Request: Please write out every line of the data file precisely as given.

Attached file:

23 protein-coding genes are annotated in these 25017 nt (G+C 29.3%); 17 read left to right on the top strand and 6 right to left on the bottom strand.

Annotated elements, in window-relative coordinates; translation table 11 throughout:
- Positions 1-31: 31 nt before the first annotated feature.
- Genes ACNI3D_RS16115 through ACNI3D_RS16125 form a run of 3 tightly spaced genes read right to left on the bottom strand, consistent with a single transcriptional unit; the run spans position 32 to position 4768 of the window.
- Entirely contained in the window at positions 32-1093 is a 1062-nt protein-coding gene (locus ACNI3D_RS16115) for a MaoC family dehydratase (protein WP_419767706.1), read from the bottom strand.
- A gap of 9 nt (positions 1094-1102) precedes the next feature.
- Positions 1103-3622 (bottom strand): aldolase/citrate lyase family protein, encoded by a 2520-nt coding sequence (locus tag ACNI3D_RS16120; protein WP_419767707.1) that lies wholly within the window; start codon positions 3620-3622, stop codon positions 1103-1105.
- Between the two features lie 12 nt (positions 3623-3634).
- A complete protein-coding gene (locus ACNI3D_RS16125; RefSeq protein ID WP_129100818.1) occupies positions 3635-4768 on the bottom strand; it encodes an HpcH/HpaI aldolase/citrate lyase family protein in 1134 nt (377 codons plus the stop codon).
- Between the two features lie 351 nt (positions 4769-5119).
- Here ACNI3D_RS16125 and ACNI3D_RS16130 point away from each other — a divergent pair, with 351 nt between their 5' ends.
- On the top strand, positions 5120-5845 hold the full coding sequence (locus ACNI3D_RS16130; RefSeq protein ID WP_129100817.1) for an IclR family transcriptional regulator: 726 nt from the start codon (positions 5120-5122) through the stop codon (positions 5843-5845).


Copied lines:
23 protein-coding genes are annotated in these 25017 nt (G+C 29.3%); 17 read left to right on the top strand and 6 right to left on the bottom strand.

Annotated elements, in window-relative coordinates; translation table 11 throughout:
- Positions 1-31: 31 nt before the first annotated feature.
- Genes ACNI3D_RS16115 through ACNI3D_RS16125 form a run of 3 tightly spaced genes read right to left on the bottom strand, consistent with a single transcriptional unit; the run spans position 32 to position 4768 of the window.
- Entirely contained in the window at positions 32-1093 is a 1062-nt protein-coding gene (locus ACNI3D_RS16115) for a MaoC family dehydratase (protein WP_419767706.1), read from the bottom strand.
- A gap of 9 nt (positions 1094-1102) precedes the next feature.
- Positions 1103-3622 (bottom strand): aldolase/citrate lyase family protein, encoded by a 2520-nt coding sequence (locus tag ACNI3D_RS16120; protein WP_419767707.1) that lies wholly within the window; start codon positions 3620-3622, stop codon positions 1103-1105.
- Between the two features lie 12 nt (positions 3623-3634).
- A complete protein-coding gene (locus ACNI3D_RS16125; RefSeq protein ID WP_129100818.1) occupies positions 3635-4768 on the bottom strand; it encodes an HpcH/HpaI aldolase/citrate lyase family protein in 1134 nt (377 codons plus the stop codon).
- Between the two features lie 351 nt (positions 4769-5119).
- Here ACNI3D_RS16125 and ACNI3D_RS16130 point away from each other — a divergent pair, with 351 nt between their 5' ends.
- On the top strand, positions 5120-5845 hold the full coding sequence (locus ACNI3D_RS16130; RefSeq protein ID WP_129100817.1) for an IclR family transcriptional regulator: 726 nt from the start codon (positions 5120-5122) through the stop codon (positions 5843-5845).